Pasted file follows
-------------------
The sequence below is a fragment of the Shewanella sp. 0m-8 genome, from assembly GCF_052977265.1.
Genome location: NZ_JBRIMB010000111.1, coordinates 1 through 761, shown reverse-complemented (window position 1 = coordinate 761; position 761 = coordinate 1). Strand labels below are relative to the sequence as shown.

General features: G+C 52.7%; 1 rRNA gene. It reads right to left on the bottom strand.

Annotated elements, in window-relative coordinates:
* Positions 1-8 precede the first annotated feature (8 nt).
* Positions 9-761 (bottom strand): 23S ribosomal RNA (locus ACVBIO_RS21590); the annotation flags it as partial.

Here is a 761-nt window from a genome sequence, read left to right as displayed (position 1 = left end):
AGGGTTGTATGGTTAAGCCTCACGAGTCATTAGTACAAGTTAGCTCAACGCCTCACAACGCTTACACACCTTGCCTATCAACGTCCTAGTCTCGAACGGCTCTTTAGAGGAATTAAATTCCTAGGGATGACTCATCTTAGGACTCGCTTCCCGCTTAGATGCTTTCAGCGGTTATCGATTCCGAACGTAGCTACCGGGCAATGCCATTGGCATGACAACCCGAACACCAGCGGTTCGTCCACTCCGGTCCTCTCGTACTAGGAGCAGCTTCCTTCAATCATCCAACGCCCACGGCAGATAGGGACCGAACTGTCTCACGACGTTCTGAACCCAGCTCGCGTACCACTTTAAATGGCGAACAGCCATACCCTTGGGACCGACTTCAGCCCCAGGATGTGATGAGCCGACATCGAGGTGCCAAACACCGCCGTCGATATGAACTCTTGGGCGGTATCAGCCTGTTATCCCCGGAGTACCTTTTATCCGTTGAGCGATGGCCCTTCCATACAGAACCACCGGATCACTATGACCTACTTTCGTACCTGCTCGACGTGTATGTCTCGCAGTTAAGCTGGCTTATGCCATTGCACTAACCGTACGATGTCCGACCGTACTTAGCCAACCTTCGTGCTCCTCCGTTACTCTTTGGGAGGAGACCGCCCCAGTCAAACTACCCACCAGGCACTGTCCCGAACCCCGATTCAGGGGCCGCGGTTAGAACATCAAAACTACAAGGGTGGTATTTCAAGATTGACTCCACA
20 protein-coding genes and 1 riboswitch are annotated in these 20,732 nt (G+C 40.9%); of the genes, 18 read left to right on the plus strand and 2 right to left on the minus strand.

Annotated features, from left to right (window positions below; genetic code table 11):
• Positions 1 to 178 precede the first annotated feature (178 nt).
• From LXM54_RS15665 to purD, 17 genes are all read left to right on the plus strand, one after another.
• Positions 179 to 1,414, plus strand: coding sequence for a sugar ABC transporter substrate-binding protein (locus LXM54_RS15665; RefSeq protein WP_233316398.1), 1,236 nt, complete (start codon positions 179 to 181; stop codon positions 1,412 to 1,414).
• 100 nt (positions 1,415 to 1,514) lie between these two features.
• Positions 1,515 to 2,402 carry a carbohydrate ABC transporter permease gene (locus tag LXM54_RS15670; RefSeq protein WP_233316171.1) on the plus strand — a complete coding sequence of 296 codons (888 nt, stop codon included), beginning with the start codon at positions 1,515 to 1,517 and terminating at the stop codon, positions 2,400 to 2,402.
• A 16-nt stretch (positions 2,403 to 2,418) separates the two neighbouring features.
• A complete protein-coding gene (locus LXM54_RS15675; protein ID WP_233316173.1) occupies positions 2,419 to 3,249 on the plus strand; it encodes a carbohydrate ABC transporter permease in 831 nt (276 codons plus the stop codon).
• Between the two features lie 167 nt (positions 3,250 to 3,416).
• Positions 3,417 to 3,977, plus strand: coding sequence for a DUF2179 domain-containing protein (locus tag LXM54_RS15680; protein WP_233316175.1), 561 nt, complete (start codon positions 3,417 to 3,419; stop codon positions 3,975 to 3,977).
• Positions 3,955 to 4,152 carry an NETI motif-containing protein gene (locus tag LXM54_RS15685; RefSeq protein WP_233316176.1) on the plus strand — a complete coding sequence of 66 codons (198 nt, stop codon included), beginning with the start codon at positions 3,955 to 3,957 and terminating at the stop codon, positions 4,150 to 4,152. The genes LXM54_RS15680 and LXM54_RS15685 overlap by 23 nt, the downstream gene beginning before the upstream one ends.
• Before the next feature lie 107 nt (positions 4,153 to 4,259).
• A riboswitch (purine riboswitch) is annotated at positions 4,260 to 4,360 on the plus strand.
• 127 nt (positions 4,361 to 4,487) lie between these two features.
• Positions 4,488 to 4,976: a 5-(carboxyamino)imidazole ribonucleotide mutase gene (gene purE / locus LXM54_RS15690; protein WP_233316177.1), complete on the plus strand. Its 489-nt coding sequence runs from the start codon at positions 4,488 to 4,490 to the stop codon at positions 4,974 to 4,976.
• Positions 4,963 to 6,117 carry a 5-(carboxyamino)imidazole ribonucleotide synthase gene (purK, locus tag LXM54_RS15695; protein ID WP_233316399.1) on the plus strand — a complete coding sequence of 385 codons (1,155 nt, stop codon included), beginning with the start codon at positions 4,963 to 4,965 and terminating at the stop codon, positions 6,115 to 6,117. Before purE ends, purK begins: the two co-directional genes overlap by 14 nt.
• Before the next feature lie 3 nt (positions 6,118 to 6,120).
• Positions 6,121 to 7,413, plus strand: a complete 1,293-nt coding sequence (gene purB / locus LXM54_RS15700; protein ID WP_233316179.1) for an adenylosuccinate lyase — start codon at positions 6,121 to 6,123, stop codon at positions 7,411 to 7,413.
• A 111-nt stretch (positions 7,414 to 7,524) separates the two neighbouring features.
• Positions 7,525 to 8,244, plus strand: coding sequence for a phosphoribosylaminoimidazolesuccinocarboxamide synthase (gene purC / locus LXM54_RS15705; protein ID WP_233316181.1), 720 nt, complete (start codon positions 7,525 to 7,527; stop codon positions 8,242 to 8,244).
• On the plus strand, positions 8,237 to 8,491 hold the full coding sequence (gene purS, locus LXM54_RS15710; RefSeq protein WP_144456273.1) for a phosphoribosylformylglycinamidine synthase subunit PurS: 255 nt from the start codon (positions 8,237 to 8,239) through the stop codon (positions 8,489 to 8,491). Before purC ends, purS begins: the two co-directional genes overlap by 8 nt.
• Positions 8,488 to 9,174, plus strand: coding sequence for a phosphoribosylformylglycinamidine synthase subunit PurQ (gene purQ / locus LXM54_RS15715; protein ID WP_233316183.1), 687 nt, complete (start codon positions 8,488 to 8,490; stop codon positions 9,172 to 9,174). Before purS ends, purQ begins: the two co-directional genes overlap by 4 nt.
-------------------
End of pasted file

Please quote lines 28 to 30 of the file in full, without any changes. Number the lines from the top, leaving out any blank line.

• A 111-nt stretch (positions 7,414 to 7,524) separates the two neighbouring features.
• Positions 7,525 to 8,244, plus strand: coding sequence for a phosphoribosylaminoimidazolesuccinocarboxamide synthase (gene purC / locus LXM54_RS15705; protein ID WP_233316181.1), 720 nt, complete (start codon positions 7,525 to 7,527; stop codon positions 8,242 to 8,244).
• On the plus strand, positions 8,237 to 8,491 hold the full coding sequence (gene purS, locus LXM54_RS15710; RefSeq protein WP_144456273.1) for a phosphoribosylformylglycinamidine synthase subunit PurS: 255 nt from the start codon (positions 8,237 to 8,239) through the stop codon (positions 8,489 to 8,491). Before purC ends, purS begins: the two co-directional genes overlap by 8 nt.